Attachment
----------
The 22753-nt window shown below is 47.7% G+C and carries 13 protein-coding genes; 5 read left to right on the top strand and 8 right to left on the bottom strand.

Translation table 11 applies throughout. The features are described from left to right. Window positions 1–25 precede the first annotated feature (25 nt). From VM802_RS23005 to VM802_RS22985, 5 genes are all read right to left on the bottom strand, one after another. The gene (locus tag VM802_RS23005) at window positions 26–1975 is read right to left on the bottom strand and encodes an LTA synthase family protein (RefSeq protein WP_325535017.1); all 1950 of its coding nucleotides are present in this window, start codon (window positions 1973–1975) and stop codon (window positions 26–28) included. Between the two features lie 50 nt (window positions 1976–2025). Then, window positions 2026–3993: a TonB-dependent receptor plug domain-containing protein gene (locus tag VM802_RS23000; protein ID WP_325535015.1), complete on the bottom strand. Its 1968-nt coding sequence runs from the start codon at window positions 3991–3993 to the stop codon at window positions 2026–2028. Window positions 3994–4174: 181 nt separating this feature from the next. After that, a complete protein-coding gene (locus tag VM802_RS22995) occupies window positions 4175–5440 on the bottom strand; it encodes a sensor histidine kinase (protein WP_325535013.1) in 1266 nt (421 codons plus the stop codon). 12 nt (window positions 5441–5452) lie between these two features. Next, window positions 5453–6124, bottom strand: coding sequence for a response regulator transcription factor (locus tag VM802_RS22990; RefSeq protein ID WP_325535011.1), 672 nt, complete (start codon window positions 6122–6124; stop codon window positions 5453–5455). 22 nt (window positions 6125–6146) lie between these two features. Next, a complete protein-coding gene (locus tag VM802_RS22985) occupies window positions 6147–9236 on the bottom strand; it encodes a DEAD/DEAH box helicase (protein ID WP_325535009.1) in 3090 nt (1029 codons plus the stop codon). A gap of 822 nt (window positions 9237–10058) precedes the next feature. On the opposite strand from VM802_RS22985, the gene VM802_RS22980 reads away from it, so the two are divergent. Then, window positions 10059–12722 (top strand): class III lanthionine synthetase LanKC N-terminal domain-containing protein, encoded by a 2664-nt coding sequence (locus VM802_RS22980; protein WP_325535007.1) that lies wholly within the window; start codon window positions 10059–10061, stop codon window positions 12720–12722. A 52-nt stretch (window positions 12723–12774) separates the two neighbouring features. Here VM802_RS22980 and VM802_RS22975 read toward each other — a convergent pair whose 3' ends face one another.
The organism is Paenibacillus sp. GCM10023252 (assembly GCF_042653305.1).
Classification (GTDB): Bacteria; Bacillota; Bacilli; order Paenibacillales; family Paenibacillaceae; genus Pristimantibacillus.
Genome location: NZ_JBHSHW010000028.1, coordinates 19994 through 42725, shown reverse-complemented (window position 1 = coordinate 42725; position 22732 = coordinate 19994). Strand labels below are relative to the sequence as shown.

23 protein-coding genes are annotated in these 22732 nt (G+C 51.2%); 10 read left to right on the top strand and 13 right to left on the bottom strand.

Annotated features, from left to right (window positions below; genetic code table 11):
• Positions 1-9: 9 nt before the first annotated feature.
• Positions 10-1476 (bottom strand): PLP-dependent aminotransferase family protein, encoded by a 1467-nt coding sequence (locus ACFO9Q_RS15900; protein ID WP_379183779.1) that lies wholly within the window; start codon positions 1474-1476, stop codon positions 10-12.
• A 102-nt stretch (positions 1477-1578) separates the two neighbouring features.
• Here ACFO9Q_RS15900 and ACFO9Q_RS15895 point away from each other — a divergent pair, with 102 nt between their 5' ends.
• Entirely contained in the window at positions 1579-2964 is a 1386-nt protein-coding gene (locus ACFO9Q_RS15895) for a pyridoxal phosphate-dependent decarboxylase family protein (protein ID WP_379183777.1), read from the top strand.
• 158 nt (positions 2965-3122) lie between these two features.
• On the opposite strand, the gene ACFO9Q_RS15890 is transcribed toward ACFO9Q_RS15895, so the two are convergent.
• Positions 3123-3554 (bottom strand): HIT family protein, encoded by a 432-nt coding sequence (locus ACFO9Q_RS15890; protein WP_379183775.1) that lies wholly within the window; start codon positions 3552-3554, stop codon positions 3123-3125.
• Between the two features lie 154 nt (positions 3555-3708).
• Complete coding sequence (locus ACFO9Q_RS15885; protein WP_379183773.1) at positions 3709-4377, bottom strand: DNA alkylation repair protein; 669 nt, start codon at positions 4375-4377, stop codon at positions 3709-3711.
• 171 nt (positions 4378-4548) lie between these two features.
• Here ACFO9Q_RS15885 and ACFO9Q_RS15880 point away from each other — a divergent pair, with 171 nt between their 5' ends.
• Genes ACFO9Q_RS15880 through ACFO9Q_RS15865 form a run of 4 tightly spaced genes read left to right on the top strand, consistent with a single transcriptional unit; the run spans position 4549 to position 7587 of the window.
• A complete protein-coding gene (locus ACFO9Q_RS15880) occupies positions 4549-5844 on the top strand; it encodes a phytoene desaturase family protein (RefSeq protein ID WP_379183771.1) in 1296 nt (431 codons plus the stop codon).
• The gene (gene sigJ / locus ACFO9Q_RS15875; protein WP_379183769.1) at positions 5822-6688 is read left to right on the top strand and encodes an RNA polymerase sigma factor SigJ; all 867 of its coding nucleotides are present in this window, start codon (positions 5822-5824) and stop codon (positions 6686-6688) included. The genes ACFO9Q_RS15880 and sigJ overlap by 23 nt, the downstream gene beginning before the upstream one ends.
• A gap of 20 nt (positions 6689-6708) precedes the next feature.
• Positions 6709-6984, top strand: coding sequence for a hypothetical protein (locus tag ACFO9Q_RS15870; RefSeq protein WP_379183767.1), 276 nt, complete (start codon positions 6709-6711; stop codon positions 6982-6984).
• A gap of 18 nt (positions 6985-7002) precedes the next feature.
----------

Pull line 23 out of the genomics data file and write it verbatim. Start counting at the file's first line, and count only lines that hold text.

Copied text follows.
• A gap of 20 nt (positions 6689-6708) precedes the next feature.